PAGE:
The New Jersey Department of Education is in the process of changing the rules for teacher training. We believe this change, should it be put in place, will be detrimental to our children’s education.
Currently, all primary education majors are required to double major. One of those majors is elementary education, which teaches students education theory and practice. The second major is chosen from a list of approved majors: mathematics, English, psychology, history, Spanish, STEM and art are a few of the many from which students can choose.
The state Education Department is proposing to weaken these requirements. In their new plan, college students who want to teach kindergarten to sixth grade would have the option to major only in elementary education and to take 30 credits in liberal arts without completing enough courses to earn a traditional major. We were deeply disappointed when we heard this.
As we write this op-ed, we wear two different hats. We are faculty members from across the humanities and social sciences at The College of New Jersey, but more importantly, we are also parents of children who have benefited from the instruction of superb teachers in New Jersey’s public schools.
When our children come home from school they talk about their classroom’s reading corner, their teacher’s favorite piece of children’s literature, or how their class designed a city based on an ancient Roman model. It is intellectual adventures like these that spark a lifelong love of learning.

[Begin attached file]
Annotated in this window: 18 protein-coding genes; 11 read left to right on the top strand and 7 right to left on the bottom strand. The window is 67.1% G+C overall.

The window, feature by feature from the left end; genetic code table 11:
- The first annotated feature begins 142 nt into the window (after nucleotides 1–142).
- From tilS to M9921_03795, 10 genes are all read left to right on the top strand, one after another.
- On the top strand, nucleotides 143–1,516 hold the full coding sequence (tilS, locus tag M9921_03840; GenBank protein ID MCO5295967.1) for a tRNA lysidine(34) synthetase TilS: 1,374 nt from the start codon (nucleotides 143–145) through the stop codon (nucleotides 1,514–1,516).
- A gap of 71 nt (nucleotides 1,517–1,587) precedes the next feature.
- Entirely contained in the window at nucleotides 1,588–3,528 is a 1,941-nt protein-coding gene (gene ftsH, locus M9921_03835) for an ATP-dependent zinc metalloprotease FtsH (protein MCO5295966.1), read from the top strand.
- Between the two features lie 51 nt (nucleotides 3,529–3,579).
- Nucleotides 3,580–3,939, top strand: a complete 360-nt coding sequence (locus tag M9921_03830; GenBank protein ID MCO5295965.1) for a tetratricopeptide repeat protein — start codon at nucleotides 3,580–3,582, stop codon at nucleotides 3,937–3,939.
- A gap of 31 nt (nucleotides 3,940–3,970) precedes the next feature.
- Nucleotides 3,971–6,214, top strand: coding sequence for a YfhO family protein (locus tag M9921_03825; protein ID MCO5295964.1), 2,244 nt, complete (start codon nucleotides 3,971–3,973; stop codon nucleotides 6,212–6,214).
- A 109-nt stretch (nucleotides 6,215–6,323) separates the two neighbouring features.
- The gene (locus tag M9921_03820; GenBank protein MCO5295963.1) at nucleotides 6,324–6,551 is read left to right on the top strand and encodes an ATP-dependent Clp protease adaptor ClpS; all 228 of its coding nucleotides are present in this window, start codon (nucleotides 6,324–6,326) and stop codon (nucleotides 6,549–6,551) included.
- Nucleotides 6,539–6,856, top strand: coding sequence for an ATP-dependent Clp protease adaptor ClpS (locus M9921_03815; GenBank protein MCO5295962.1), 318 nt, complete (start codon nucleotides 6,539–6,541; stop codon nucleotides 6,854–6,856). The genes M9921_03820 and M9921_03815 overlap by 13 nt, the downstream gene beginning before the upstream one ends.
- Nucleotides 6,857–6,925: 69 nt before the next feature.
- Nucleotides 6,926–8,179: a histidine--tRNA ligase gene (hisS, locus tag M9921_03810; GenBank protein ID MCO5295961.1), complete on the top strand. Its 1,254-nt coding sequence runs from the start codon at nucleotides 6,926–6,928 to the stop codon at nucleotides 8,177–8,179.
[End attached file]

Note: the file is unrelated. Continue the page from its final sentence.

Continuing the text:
As college instructors of many double majors in elementary education and disciplines of the humanities and social sciences, we see how the two majors work hand in hand to lay the groundwork for meaningful classroom experiences.
We want our children’s teachers to have majored in psychology, so they can bring an understanding of child development to calming emotional kids. We want our teachers to have majored in Spanish, so they can better communicate with Spanish-speaking families.
We want our teachers to have majored in history, so students learn to contextualize their local communities in the rich history of New Jersey. Depth in content is essential to fostering creativity, inquisitiveness and critical thinking.
New Jersey public schools are ranked among the top in the country. When we talk to families from other states, we regularly note the importance of this double major model and how it enriches our children’s education. Most parents respond, “This is genius! I wish our state did that.” In fact, this change puts us in line with many of the lowest-performing states in the nation.
We ask that the Department of Education refrain from making this change. If you are a parent, and if you too are concerned by this change, please contact the governor’s office and the Department of Education by Nov. 1.
Together, we can keep New Jersey schools strong.
Dina Boero is an associate professor of history at The College of New Jersey.
Cynthia Paces, history professor, The College of New Jersey
Felicia Steele, associate professor of English, The College of New Jersey